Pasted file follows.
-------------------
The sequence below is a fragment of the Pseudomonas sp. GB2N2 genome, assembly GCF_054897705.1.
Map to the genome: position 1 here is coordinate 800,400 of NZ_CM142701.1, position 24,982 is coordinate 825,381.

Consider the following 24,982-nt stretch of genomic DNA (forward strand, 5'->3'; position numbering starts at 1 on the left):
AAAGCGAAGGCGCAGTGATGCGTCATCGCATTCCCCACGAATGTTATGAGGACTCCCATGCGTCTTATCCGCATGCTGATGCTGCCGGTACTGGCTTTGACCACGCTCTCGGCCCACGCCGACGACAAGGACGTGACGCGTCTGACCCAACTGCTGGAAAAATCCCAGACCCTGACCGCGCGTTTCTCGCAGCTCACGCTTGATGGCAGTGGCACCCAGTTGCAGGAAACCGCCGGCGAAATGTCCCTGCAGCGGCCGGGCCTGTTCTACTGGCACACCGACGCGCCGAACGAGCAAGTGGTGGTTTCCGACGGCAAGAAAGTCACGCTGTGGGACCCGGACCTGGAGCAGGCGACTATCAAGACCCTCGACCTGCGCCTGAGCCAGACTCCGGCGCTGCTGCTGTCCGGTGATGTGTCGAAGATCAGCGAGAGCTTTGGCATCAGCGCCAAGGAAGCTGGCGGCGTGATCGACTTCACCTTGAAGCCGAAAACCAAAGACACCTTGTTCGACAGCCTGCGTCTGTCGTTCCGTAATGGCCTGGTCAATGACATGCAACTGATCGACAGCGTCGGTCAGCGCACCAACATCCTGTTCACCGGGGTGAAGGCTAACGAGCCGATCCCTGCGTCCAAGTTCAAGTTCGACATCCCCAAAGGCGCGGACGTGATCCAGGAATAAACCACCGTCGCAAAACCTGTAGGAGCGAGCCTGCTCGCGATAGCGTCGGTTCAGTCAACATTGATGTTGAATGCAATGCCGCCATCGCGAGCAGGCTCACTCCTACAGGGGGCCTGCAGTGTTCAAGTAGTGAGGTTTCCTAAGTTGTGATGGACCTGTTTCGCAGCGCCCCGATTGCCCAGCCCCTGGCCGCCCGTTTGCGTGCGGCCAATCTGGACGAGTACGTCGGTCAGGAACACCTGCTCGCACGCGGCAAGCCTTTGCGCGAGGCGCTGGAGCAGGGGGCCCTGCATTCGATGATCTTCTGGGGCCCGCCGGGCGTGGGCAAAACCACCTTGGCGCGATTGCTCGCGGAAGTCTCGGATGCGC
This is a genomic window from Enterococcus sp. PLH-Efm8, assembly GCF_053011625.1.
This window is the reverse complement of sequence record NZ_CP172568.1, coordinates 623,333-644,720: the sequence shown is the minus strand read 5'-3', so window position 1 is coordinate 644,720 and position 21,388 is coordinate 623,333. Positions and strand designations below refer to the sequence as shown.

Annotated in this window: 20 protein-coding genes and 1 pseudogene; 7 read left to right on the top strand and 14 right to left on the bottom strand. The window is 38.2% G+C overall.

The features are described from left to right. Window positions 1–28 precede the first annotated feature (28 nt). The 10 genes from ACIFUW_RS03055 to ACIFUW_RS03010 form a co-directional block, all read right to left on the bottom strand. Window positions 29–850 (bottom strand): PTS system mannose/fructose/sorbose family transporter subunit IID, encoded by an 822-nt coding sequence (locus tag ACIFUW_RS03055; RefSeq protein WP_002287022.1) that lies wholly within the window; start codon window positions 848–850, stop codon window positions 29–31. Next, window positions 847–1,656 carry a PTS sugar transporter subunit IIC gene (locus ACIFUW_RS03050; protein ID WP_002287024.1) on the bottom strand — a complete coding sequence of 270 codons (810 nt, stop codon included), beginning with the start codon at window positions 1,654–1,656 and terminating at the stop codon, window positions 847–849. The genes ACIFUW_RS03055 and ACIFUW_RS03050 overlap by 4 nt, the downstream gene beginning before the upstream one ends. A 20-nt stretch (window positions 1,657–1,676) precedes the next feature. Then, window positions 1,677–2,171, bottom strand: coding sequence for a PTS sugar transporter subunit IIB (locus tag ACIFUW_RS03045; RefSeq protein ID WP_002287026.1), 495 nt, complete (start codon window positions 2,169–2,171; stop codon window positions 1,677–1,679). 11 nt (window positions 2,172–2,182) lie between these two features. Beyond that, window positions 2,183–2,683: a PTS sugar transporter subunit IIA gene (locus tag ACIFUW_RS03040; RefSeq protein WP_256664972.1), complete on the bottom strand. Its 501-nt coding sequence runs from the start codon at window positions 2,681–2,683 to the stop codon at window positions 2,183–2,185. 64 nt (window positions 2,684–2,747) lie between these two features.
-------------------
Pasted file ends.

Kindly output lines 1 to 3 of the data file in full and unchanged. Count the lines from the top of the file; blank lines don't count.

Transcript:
The sequence below is a fragment of the Pseudomonas sp. GB2N2 genome, assembly GCF_054897705.1.
Map to the genome: position 1 here is coordinate 800,400 of NZ_CM142701.1, position 24,982 is coordinate 825,381.

Consider the following 24,982-nt stretch of genomic DNA (forward strand, 5'->3'; position numbering starts at 1 on the left):